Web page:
CrazyLister will also become smarter as more users join. We collect data points on almost every action performed during the design phase (e.g. adding images, editing text, resizing the page, etc.). There are around 80 different events we track, and we collect over 1 million data points each month. We've now collected enough data points to start analyzing them and looking for connections. The most interesting effect to analyze is the connection between specific actions and the conversion rate of the listing. This is similar to A/B testing but on a more complex scale. The goal is to reach a level where designs create themselves, similar to The Grid project.

E-commerce today is just too hard for online sellers. Let's say that you sell on eBay and you want to expand to other marketplaces such as Etsy. You will need to re-create your product pages, and you'll need to re-create a design for each of the other marketplaces and social media channels you'd like to post the product to. It's too hard, and it shouldn't be this way. We see the e-commerce future as frictionless, and by building an AI-powered design solution we'll remove the friction of both creating professional designs and distributing them to multiple sales channels.

What are the biggest lessons you've learned so far? If you had to start over, what would you do differently?

Lesson #1:
Starting a business is a grind. It's hard to get to the point where you start seeing some return on your investment (whether it's time or money). You will have setbacks, and you will fail. It's an amazing opportunity to learn and improve. Failing early is probably the best thing that can happen to you if you have the courage to learn and keep going.

Lesson #2:
Keep track of your revenue and expenses from the first day. When you start a business there are many expenses you should take into account. You might not have them at the beginning, but once you start growing they will start adding up, and if you don't keep track then you will not be able to recognize in time when you're losing money, and by the time you do it will be too late.

Lesson #3:
Our almost religious focus on customer feedback is what drives our development team. Even today, Victor, who's serving as the CEO, is actually doing most of the customer support by himself. That's how important we think that customer support is.

There's no point building a product that no one wants to use. If you keep listening to your customers and act upon the most frequent feedback then you will improve some of your most important metrics like churn and LTV.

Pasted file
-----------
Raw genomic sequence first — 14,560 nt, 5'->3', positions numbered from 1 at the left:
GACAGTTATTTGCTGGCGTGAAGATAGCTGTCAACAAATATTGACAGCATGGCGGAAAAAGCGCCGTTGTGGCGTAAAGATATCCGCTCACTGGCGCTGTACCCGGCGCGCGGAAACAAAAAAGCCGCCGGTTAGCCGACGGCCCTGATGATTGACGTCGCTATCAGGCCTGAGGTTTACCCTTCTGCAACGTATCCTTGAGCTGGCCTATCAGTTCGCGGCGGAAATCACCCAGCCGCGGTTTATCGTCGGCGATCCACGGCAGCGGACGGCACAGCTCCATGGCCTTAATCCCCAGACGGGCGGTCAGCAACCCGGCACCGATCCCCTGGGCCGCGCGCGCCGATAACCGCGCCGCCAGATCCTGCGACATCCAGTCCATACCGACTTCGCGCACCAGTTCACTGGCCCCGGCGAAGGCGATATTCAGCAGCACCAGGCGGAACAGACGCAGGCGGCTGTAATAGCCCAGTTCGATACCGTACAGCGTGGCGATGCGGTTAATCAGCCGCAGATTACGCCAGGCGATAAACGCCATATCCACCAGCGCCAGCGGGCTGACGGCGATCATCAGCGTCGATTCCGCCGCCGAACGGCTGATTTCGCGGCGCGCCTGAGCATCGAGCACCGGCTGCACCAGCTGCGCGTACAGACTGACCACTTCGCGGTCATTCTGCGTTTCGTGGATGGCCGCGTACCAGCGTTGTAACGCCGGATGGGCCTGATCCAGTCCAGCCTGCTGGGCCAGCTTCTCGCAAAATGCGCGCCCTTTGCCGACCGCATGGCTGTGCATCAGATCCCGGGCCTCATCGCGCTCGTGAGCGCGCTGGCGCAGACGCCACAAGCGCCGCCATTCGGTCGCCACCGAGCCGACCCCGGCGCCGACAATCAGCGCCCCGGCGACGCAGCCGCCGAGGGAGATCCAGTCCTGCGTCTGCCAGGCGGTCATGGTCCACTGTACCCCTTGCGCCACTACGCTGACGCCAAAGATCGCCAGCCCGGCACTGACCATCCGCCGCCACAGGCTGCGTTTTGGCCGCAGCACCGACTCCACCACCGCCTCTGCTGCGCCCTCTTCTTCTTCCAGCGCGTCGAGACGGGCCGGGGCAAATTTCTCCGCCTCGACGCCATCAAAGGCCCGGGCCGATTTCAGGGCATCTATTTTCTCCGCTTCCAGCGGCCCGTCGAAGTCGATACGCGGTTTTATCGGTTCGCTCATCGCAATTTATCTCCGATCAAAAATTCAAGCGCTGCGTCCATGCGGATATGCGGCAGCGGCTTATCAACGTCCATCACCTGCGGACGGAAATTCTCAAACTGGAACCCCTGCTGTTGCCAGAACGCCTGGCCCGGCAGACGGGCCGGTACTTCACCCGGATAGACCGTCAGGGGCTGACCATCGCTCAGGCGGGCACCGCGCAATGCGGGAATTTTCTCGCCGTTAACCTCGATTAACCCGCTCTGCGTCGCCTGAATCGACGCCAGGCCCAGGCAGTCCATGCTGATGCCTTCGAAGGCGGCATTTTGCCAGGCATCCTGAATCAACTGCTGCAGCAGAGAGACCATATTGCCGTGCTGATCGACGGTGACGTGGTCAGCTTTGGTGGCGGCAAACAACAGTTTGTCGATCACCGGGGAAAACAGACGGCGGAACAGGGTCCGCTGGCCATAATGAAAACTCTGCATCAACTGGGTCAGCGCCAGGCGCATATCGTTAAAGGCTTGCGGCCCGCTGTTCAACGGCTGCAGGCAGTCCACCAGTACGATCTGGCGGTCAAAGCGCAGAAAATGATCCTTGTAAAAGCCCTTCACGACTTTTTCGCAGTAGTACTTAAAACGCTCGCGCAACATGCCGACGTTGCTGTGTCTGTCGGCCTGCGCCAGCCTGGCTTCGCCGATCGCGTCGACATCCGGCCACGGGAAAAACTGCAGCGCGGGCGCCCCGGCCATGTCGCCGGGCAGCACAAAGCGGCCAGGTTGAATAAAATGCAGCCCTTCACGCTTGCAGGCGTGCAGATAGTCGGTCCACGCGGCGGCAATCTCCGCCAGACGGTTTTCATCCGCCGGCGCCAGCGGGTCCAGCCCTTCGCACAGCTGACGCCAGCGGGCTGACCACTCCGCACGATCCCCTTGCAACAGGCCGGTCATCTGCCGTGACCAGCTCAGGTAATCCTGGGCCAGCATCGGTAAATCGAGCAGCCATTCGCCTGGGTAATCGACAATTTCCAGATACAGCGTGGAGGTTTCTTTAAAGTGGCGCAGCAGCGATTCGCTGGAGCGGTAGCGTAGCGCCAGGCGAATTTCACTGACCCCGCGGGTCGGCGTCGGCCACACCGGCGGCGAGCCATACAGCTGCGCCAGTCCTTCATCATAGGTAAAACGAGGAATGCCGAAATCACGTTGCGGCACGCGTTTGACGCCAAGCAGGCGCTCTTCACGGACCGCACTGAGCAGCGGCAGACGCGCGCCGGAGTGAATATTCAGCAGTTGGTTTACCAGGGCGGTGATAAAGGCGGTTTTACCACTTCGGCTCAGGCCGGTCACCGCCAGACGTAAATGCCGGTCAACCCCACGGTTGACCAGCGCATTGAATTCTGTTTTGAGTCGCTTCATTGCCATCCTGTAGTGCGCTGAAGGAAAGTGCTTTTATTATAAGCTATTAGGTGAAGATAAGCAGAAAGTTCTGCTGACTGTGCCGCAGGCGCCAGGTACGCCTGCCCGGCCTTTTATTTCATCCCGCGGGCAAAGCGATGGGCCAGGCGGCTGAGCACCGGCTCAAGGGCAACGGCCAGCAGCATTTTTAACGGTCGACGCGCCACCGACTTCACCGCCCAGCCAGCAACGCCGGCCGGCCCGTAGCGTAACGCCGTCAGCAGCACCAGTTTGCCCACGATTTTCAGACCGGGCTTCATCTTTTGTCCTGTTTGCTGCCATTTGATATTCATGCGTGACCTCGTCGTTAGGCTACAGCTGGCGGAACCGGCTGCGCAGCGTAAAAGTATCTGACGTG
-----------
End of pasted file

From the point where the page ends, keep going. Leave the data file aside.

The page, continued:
Lesson #4:
Stay true to focus. Laser focus. Stick to doing one thing until you're great at it. When you're a small startup you cannot spread your attention to many things. You have to make sure that you're solving one problem extraordinarily well.

When we just started raising funds, we were talking to investors about two products. Looking back it was absolutely ludicrous. How can a small startup with neither revenue nor funding develop two products at the same time? Case in point, when Steve Jobs returned to Apple he closed down 70% of the product lines, stuff that they had been working on for years. The reason was simple: He understood that Apple lost its way and needed to bring back focus in order to lift the company, and he did so big time.

Lesson #5:
When you're a small startup with limited resources, every monetary decision you make is crucial. Salaries are often the biggest expense in a young SaaS startup's journey. Every single employee is crucial to the overall progress. You have to trust your employees to come through with their part without watching them all the time. If I'm in a room with all my employees and I feel the dumbest guy in the room, then I'm full of joy, because then I know that I made the right hiring decisions.

What's been most helpful to you on your journey? What do you think your biggest advantages have been?

I believe that the fact that we had previous experience in business was very helpful. We learned a lot from the mistakes we made in our first business. But there were also a lot of situations we never encountered in our first business, so what we do is read a lot!

I read articles relevant to my line of work, specifically SaaS and marketing related articles. My favorite SaaS readings include Christoph Janz (author of the Angel VC blog and well-known early stage investor; he's invested in several startups relevant to mine), and Jason Lemkin (one of the prominent figures in SaaS with 3 exits as a founder).

I advise picking 1-2 blogs/publications you like and make sure to read them consistently. Don't try to follow all the interesting blogs, because you simply won't have time and might end up not reading any of them consistently.

Where can we go to learn more?